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Taoiseach 'will engage' with Coalition partners on choice of successor to Ursula von der Leyen

Fine Gael are the only Irish party in the European Parliament who support frontrunner Ursula von der Leyen.

TAOISEACH SIMON HARRIS has said that it is for the European Council and newly elected MEPs to decide on a successor to Ursula von der Leyen, but that he will engage with Coalition parties ahead of formal discussions on the matter.

He was speaking from Brussels, where European leaders are to discuss who could get the top jobs in the EU following last week’s elections, with Von der Leyen seen as likely to win a second term as European Commission president.

Ahead of an informal meeting and dinner this evening, Harris said the European Council will “take stock” and discuss the personalities in the running for the top EU jobs, but will not make a decision today.

The coming weeks will see nominations for candidates for the commission presidency, the next head of the European Council and the commission’s foreign-affairs ambassador – known as the High Representative.

Former Portuguese Prime Minister, Antonio Costa, is seen as the frontrunner to become the next European Council president and Estonia’s current premier Kaja Kallas could be selected as the High Representative.

Harris gave positive reactions to the signals that Costa and Kallas could be nominated, adding that he “enjoyed” working with Kallas at the European Council, but reiterated that no decision will be made at today’s meeting.

Von der Leyen is a member of the European People’s Party, the grouping that includes Fine Gael which managed to remain the largest group in the European Parliament – giving the German politician significant leverage.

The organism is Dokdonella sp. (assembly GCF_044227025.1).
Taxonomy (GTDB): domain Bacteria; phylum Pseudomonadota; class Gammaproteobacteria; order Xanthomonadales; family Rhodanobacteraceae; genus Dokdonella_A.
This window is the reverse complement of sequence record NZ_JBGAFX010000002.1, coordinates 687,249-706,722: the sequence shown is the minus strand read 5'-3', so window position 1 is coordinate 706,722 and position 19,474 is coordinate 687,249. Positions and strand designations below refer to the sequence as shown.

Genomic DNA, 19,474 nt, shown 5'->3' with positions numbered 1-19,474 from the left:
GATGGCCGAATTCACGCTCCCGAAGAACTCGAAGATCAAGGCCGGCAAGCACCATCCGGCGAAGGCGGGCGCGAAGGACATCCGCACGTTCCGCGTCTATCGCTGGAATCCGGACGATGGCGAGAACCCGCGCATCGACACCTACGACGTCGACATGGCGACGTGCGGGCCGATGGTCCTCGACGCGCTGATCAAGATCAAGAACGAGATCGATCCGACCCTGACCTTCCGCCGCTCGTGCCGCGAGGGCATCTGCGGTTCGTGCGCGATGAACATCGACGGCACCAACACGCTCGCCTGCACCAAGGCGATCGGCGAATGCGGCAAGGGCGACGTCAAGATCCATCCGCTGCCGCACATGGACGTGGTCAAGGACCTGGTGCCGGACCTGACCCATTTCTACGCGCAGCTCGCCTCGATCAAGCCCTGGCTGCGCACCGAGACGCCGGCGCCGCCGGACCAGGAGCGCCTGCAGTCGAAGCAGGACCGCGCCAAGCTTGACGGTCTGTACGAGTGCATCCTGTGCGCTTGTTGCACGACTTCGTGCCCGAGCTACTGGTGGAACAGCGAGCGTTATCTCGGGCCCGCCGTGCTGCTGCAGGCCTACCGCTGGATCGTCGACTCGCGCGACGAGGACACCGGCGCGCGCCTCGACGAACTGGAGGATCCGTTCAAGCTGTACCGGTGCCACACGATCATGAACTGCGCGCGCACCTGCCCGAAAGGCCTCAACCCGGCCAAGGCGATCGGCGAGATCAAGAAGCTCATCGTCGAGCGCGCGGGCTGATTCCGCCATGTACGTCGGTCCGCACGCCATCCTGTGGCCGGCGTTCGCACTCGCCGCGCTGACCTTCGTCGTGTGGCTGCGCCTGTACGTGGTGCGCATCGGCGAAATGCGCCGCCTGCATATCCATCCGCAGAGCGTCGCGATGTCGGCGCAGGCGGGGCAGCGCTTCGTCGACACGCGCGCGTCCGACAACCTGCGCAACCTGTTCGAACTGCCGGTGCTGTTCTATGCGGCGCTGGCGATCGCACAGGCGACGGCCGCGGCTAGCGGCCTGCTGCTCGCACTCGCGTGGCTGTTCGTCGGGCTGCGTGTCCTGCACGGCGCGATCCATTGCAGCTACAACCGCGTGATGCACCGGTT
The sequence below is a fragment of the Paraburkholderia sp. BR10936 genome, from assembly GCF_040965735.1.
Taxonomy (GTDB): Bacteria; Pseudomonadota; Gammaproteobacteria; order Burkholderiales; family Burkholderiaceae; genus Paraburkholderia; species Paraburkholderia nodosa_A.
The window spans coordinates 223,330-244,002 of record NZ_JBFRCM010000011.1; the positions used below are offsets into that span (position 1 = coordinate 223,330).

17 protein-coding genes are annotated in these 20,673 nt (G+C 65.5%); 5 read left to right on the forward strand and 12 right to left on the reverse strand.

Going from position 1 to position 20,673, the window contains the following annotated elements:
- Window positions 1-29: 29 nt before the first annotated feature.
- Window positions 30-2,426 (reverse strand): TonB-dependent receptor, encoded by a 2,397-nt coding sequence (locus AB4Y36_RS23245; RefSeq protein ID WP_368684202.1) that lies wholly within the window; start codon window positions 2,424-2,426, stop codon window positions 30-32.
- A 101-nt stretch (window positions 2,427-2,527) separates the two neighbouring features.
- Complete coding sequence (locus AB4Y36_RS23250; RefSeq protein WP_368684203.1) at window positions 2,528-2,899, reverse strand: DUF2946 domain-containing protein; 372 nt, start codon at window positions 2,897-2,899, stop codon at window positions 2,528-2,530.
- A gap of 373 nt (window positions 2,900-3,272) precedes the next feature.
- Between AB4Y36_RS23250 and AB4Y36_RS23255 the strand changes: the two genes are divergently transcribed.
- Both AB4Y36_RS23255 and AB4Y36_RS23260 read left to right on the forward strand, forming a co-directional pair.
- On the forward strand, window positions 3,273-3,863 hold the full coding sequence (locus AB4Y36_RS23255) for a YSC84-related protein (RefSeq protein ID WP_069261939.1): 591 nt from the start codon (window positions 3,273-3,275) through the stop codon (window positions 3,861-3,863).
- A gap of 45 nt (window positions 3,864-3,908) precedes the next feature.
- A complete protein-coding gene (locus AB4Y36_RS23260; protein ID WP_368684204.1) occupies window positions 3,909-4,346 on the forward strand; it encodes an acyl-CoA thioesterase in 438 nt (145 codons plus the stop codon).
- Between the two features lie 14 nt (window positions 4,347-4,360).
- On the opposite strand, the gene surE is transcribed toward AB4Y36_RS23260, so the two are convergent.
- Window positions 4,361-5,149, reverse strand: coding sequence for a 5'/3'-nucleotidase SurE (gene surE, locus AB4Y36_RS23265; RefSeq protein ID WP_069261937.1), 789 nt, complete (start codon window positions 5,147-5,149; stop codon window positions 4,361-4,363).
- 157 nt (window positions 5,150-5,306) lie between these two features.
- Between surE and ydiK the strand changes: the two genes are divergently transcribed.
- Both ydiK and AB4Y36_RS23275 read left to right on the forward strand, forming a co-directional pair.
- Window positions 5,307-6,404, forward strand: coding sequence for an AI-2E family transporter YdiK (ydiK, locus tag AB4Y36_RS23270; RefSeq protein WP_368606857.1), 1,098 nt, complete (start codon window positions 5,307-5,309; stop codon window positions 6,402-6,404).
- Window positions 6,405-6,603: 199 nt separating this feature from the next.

However, Fine Gael’s coalition partners, Fianna Fáil, have been very critical of von der Leyen over her handling of the conflict in Gaza and disagree with her stances on defence policy and the EU.

The Taoiseach said: “Of course, there’d be an opportunity for me to engage with coalition colleagues before the formal European Council meeting, and indeed, before the European Parliament would vote on the nominee, which I would hope will happen in July.

“But there is a process to be run in the processes that European leaders gather, they take stock, they consider the four positions in the round, and then we see if a consensus begins to emerge at that stage.”

Incumbent Fianna Fáil MEPs Billy Kelleher and Barry Andrews told The Journal ahead of the European elections that they would not be supporting Von Der Leyen’s bid for a second term in the Commission.

Meanwhile, Fine Gael’s four newly-elected MEPs are the only group of Irish politicians in Brussels who have openly backed Von der Leyen’s bid for a second term.

The Taoiseach said: “I think, in fairness to MEPS of all political persuasions and none, the process is that the European Council brings forward a name and then MEPs can accept or reject that name. It’s not as though a list of names go to the European Parliament.

“I know processes can be frustrating at times, but I do think we need to allow the process to play out,” he added.

Commission decision in ‘next few weeks’

Harris said that Fianna Fáil are going to nominate and Cabinet will approve the next Irish commissioner in the “next few weeks”.

He added: “Of course that name needs to be approved by the cabinet. But yes, it is true that the nomination will come from Fianna Fáil. I fully respect that.

“It’s important that we put forward people of high calibre. We have a proud tradition, I think, of sending good people to be European commissioners and that makes a difference in terms of the portfolios and the influence that you can have.”

There is some debate over whether Ursula von der Leyen, if elected to the Presidency again, will request that member states to propose a man and a woman for the Commission position. 

Harris said he had “mixed feelings” over the request and that while he takes gender equality and balance “very seriously”, he added “it is a matter for member states to decide who they wish to put forward as a commissioner”.

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